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Market Briefing: Dollar Rally Pauses as Global Policy Landscape Shifts

Equity markets are poised for a strong open and the greenback is retreating ahead of data that could reinforce the “peak inflation” narrative and influence longer-term monetary policy expectations. The trade-weighted dollar is slipping from multi-decade highs and a broad-based improvement in risk appetite is visible across most major asset classes, suggesting that traders and investors are cutting short positions in preparation for tomorrow’s August consumer inflation report.

The euro is powering higher, extending its biggest rally in at least six months as interest rate differentials narrow. The spread between US and German yields narrowed to a one-month low over the weekend after Bundesbank President Joachim Nagel – long one of the most hawkish members of the European Central Bank’s rate-setting council – said “further clear steps” might be required to bring inflation down. Ukraine’s battlefield successes may also be playing a role, encouraging European countries to continue delivering aid and weapons, while bolstering domestic support for fiscal measures that offset sanctions against Russia.

But the common currency’s gains could prove fleeting. Positioning adjustments could fade, and longer-term issues haven’t been resolved: energy prices remain extremely elevated, a coordinated European Union policy response is likely to follow historical examples by getting bogged down in the details, and the Ukrainian advance could yet become dangerously overstretched, triggering a unwind in optimistic narratives.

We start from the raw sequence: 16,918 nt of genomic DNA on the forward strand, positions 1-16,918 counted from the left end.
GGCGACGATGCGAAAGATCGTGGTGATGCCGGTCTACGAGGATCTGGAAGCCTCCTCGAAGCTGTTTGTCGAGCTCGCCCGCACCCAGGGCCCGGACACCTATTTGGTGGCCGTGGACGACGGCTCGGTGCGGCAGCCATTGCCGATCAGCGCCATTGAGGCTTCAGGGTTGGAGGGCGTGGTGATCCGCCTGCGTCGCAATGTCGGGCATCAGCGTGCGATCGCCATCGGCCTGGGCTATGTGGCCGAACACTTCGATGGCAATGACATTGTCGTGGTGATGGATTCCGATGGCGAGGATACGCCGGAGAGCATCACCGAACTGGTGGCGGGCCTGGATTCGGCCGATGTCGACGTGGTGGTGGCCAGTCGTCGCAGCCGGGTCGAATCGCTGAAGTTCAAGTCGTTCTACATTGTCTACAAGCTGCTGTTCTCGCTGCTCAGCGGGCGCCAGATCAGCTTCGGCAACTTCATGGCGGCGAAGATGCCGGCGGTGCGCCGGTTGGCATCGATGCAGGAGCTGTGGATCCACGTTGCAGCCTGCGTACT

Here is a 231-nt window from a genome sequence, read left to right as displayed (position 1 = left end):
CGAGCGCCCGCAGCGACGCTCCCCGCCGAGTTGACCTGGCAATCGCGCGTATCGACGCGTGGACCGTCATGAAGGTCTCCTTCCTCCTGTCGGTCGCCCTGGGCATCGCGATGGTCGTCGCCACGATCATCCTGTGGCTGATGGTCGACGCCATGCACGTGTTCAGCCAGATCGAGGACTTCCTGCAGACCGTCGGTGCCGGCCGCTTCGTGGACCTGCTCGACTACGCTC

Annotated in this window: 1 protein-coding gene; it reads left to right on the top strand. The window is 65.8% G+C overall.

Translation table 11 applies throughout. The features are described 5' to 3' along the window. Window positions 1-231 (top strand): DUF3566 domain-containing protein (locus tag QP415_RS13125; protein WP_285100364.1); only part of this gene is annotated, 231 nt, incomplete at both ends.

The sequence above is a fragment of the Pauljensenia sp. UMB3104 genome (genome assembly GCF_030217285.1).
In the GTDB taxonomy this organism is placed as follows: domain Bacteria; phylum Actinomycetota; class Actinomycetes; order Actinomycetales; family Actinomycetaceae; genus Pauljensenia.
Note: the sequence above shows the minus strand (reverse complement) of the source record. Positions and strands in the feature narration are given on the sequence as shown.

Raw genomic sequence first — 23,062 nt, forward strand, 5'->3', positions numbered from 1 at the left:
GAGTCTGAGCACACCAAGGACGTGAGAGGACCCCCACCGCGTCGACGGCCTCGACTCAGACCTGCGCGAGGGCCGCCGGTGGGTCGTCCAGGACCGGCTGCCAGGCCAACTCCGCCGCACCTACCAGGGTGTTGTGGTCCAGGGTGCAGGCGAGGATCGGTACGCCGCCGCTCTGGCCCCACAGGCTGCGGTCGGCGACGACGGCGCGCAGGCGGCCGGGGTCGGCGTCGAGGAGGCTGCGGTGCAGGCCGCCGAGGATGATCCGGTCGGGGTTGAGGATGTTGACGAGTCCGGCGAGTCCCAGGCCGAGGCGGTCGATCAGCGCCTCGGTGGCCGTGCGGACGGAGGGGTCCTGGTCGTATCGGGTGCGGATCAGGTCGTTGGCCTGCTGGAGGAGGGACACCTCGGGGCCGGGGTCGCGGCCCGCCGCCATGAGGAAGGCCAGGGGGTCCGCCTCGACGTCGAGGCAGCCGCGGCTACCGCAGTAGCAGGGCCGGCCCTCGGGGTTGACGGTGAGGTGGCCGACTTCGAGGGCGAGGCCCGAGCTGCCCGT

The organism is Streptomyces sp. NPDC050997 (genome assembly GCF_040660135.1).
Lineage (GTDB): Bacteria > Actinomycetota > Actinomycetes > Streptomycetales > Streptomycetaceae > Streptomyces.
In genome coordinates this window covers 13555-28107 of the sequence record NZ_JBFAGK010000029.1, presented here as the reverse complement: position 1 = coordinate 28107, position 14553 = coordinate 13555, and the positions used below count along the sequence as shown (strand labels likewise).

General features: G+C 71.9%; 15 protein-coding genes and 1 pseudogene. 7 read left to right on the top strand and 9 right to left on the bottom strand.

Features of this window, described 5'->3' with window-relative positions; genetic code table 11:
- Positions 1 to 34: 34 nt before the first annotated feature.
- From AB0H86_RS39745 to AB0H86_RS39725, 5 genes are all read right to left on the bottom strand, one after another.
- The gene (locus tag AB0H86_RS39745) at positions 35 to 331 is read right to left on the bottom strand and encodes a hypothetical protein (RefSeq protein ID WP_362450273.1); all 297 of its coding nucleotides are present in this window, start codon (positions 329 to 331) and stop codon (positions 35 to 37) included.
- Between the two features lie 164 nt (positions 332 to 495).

Haruhiko Kuroda’s jawboning efforts are helping put a floor under the yen. The Bank of Japan governor called moves in the exchange rate “undesirable” on Thursday, lending implicit support to interventionist threats from the Ministry of Finance, while helping shift the risk and reward calculus for traders with heavy short positions on the currency.

The Canadian dollar is climbing, shrugging off last week’s disappointing jobs report to move higher with crude prices. Friday’s confirmation of a third consecutive monthly decline in Canadian employment hasn’t shaken monetary policy expectations, with most investors convinced the Bank of Canada will forge ahead with rate hikes against a still-overheated economic backdrop.

Oil prices are inching higher as the dollar declines and bets on an Iran nuclear deal fade – but demand worries are capping gains. Over the weekend, France, Germany, and the United Kingdom noted “serious doubts” about Iran’s willingness to curtail its nuclear programme in exchange for a lifting of sanctions. Continued coronavirus lockdowns in China, tight budgets in Europe, and slowing American consumption are all contriving to put downward pressure on the demand outlook for the months ahead. West Texas Intermediate is changing hands for $87 a barrel, and Brent – the global benchmark – is flirting with the $94 mark, both up roughly 1 percent on the session.

There are no major data releases scheduled in North America today.

Markets think tomorrow’s data will show consumer inflation pressures ebbing for a second consecutive month in August, with falling gasoline, car, and travel costs helping offset still-rising food, household product, and services prices. Headline prices are expected to drop 0.1 percent after flatlining in July, and the core measure is seen holding at 0.3 percent month-over-month, down from June’s 0.7 percent pace.

Few imagine this will dissuade policymakers agitating for a 75 basis point hike at next week’s Fed meeting. Most major US indicators look representative of an economy that is growing at a solid pace, creating an unexpected number of new jobs, and generating strong inflation pressures across a range of product categories. Central bankers have warned they intend to continue “front-loading” rate increases, and market odds on a jumbo-sized move are floating well above the 90 percent mark.

But signs of a sustained deceleration in price growth could lower rate expectations for 2023, deepening last week’s reversal in the dollar and lifting currencies in the rest of the world.

Expect volatility.

Karl Schamotta, Chief Market Strategist

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